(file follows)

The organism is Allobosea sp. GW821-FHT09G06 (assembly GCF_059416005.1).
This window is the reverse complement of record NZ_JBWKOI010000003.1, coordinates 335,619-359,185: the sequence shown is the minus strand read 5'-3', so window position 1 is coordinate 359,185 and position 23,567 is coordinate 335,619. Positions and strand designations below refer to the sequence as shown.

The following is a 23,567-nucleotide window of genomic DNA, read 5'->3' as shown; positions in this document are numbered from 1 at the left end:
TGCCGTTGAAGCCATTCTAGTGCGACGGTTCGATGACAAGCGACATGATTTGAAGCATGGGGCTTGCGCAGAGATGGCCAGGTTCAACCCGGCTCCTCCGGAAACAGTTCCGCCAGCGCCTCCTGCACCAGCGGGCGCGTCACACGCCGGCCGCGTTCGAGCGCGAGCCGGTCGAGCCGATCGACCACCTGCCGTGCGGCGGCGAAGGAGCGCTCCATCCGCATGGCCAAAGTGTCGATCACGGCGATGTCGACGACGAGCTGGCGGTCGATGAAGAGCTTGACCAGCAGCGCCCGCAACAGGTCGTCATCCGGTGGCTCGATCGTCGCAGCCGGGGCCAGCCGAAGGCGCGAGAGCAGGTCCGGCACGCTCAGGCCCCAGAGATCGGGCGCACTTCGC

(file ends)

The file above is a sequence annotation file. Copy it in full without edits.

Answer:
The organism is Allobosea sp. GW821-FHT09G06 (assembly GCF_059416005.1).
This window is the reverse complement of record NZ_JBWKOI010000003.1, coordinates 335,619-359,185: the sequence shown is the minus strand read 5'-3', so window position 1 is coordinate 359,185 and position 23,567 is coordinate 335,619. Positions and strand designations below refer to the sequence as shown.

The following is a 23,567-nucleotide window of genomic DNA, read 5'->3' as shown; positions in this document are numbered from 1 at the left end:
TGCCGTTGAAGCCATTCTAGTGCGACGGTTCGATGACAAGCGACATGATTTGAAGCATGGGGCTTGCGCAGAGATGGCCAGGTTCAACCCGGCTCCTCCGGAAACAGTTCCGCCAGCGCCTCCTGCACCAGCGGGCGCGTCACACGCCGGCCGCGTTCGAGCGCGAGCCGGTCGAGCCGATCGACCACCTGCCGTGCGGCGGCGAAGGAGCGCTCCATCCGCATGGCCAAAGTGTCGATCACGGCGATGTCGACGACGAGCTGGCGGTCGATGAAGAGCTTGACCAGCAGCGCCCGCAACAGGTCGTCATCCGGTGGCTCGATCGTCGCAGCCGGGGCCAGCCGAAGGCGCGAGAGCAGGTCCGGCACGCTCAGGCCCCAGAGATCGGGCGCACTTCGC